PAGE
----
To Promote, Defend, and Redeem: The Catholic Literary Revival and the Cultural Transformation of American Catholicism, 1920-1960

By Arnold Sparr ; Henry Warner Bowden | Go to book overview

10
"Ought There to Be a Catholic Criticism?" The 1950s and the End of the Revival

Had J. F. Powers first novel Morte d'Urban (the winner of the 1962 National Book Award) appeared in 1950, it might have effectively ended the search for the Great American Catholic Novel, although this quest, like all quixotic ventures, may have been doomed to go on forever. But it came in 1962, and by then few critics were interested in finding the great Catholic novel. Fewer still were interested in the Catholic literary revival, the "New Christendom," or Catholic culture. By the mid-1950s such concerns, in the jargon of the day, seemed too "ghettoish."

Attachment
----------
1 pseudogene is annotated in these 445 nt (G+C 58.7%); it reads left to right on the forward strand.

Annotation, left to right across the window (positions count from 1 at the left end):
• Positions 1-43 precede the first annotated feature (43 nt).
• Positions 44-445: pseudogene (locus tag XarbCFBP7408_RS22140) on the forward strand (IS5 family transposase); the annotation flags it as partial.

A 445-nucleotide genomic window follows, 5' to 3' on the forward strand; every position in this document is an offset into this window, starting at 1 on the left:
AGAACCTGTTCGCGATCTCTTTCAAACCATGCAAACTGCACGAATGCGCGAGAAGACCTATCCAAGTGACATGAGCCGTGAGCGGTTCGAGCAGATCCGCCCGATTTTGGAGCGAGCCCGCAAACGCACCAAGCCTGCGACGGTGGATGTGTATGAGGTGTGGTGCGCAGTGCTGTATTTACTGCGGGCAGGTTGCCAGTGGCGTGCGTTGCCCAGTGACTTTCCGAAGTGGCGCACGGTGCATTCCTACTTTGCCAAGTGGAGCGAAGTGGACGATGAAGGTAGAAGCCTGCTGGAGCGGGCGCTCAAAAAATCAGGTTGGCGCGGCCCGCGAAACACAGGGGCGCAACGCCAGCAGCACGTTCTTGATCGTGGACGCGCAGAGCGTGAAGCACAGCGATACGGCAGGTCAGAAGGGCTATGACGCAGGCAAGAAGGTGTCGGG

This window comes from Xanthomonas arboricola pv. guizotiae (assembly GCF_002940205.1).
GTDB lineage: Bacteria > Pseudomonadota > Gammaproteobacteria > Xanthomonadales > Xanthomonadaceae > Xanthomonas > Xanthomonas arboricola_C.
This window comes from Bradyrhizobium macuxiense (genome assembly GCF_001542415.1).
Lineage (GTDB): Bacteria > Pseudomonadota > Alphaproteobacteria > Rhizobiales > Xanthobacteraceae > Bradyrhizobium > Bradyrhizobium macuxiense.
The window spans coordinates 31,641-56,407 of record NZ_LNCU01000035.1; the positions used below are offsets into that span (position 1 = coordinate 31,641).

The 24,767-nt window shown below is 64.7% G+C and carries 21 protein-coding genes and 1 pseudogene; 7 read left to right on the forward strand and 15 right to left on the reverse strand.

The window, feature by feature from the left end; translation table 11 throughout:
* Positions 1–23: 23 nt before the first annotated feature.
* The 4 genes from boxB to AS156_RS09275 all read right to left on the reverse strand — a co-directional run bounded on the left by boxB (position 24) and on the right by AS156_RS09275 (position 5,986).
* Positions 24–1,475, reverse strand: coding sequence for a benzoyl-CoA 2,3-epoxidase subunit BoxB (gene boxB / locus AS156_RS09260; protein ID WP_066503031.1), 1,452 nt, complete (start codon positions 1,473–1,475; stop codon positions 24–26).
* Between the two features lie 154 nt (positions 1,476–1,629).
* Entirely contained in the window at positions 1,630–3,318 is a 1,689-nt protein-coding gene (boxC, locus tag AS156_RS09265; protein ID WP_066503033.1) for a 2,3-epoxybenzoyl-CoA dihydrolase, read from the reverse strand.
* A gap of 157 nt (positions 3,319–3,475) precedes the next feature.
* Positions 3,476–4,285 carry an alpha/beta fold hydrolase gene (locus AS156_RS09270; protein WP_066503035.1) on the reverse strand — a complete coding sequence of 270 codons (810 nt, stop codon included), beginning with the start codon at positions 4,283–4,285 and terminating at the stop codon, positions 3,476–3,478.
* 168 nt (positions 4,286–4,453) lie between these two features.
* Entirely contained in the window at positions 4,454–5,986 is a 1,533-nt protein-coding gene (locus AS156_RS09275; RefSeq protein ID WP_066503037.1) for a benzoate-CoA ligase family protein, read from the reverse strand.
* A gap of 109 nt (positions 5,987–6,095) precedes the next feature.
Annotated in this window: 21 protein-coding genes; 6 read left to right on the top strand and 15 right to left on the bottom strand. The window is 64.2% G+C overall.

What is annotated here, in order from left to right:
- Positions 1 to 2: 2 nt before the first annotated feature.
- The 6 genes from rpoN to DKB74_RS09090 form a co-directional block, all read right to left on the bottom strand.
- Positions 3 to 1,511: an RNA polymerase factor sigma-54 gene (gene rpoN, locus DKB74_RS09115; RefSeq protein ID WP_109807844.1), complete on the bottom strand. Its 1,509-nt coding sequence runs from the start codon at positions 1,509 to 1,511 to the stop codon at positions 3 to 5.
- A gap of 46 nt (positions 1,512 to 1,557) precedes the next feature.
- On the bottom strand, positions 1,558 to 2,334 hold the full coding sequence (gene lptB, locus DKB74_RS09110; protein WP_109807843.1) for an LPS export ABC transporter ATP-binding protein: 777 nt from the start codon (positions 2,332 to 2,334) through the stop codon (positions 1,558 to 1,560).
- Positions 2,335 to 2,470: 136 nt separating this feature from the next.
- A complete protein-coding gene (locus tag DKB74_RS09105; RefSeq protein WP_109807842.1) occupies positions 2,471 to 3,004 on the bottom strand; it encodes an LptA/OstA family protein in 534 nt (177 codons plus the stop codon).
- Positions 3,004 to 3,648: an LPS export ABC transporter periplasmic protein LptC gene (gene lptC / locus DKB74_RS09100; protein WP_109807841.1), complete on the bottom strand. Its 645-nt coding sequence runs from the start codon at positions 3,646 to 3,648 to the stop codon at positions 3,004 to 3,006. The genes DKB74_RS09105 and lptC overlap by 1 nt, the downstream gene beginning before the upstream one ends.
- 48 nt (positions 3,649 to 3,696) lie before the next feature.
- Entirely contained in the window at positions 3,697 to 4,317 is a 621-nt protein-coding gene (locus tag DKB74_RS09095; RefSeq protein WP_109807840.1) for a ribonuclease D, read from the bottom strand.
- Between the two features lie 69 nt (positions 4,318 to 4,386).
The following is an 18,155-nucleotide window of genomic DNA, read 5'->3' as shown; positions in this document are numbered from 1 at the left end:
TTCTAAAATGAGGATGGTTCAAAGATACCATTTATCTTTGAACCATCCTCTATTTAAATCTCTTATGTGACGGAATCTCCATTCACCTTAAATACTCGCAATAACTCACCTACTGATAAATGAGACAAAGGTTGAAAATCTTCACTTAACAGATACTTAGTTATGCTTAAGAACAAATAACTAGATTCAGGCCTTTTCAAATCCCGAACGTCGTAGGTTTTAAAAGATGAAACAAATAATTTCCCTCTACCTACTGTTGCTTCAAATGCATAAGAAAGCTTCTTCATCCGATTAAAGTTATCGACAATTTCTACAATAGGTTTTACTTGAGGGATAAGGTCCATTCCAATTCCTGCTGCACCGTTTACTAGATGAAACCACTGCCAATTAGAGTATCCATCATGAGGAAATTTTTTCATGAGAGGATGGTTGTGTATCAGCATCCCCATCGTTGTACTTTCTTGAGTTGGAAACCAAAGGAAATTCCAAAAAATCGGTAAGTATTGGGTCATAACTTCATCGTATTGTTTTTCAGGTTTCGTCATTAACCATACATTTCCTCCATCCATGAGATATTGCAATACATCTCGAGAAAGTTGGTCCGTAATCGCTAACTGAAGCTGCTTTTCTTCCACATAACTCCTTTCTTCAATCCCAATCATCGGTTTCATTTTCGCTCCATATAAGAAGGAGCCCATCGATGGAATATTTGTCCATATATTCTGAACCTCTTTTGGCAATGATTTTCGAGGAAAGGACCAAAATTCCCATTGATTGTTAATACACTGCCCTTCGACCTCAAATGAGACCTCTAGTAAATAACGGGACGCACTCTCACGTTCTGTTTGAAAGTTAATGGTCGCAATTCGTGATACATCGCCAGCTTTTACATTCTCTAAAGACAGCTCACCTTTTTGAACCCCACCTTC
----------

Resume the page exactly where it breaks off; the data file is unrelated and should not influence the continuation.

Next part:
The Catholic literary revival always mirrored the relationship between Catholicism and American society and culture. During the first half of the twentieth century that relationship was marked by a good deal of tension (much of it creative) as Catholics, likening themselves to a prophetic minority, denounced modern unbelief and proposed religious solutions to modern problems. Most Catholic cultural leaders ( Francis X. Talbot, Daniel A. Lord, and Frank O'Malley included) never doubted that Catholics, and especially Catholic intellectuals, were a distinctive cultural group whose particular vision and outlook brought an added dimension to the nation's philosophy, literature, and social thought. Smugly triumphalistic in the 1920s, the focus of American Catholic intellectual and cultural life became increasingly apostolic as Catholics after 1935 spoke of the Church's historic mission in the world and the necessity of lay Christians to reach out to every dimension of thought and culture. Hence the Catholic literary revival, O'Malley's Christian philosophy of literature, the Catholic Worker movement, and the more progressive forms of Catholic mobilization and Catholic Action. All were

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